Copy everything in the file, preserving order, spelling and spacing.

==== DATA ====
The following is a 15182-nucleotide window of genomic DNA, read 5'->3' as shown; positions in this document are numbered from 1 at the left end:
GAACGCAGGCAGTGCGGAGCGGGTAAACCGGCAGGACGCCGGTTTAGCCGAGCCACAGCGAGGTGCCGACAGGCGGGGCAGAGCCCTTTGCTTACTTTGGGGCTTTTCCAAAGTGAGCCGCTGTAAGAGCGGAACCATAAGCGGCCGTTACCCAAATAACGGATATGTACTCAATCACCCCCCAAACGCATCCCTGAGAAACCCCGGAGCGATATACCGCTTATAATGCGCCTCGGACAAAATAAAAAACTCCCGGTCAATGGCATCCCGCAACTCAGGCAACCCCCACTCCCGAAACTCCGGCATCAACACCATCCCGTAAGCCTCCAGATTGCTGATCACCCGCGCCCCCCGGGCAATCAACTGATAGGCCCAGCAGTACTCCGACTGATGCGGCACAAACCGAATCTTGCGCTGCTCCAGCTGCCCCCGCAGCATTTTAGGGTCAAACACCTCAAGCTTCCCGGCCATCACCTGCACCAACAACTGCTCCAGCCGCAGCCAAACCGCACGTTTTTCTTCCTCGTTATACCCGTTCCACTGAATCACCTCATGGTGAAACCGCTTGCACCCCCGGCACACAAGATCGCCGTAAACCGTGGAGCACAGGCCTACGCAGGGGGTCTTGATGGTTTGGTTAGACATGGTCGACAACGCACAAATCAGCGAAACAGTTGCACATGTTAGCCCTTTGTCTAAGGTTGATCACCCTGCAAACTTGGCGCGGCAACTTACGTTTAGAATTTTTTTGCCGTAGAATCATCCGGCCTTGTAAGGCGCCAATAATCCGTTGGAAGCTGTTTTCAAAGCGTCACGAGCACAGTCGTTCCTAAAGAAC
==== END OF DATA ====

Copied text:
The following is a 15182-nucleotide window of genomic DNA, read 5'->3' as shown; positions in this document are numbered from 1 at the left end:
GAACGCAGGCAGTGCGGAGCGGGTAAACCGGCAGGACGCCGGTTTAGCCGAGCCACAGCGAGGTGCCGACAGGCGGGGCAGAGCCCTTTGCTTACTTTGGGGCTTTTCCAAAGTGAGCCGCTGTAAGAGCGGAACCATAAGCGGCCGTTACCCAAATAACGGATATGTACTCAATCACCCCCCAAACGCATCCCTGAGAAACCCCGGAGCGATATACCGCTTATAATGCGCCTCGGACAAAATAAAAAACTCCCGGTCAATGGCATCCCGCAACTCAGGCAACCCCCACTCCCGAAACTCCGGCATCAACACCATCCCGTAAGCCTCCAGATTGCTGATCACCCGCGCCCCCCGGGCAATCAACTGATAGGCCCAGCAGTACTCCGACTGATGCGGCACAAACCGAATCTTGCGCTGCTCCAGCTGCCCCCGCAGCATTTTAGGGTCAAACACCTCAAGCTTCCCGGCCATCACCTGCACCAACAACTGCTCCAGCCGCAGCCAAACCGCACGTTTTTCTTCCTCGTTATACCCGTTCCACTGAATCACCTCATGGTGAAACCGCTTGCACCCCCGGCACACAAGATCGCCGTAAACCGTGGAGCACAGGCCTACGCAGGGGGTCTTGATGGTTTGGTTAGACATGGTCGACAACGCACAAATCAGCGAAACAGTTGCACATGTTAGCCCTTTGTCTAAGGTTGATCACCCTGCAAACTTGGCGCGGCAACTTACGTTTAGAATTTTTTTGCCGTAGAATCATCCGGCCTTGTAAGGCGCCAATAATCCGTTGGAAGCTGTTTTCAAAGCGTCACGAGCACAGTCGTTCCTAAAGAAC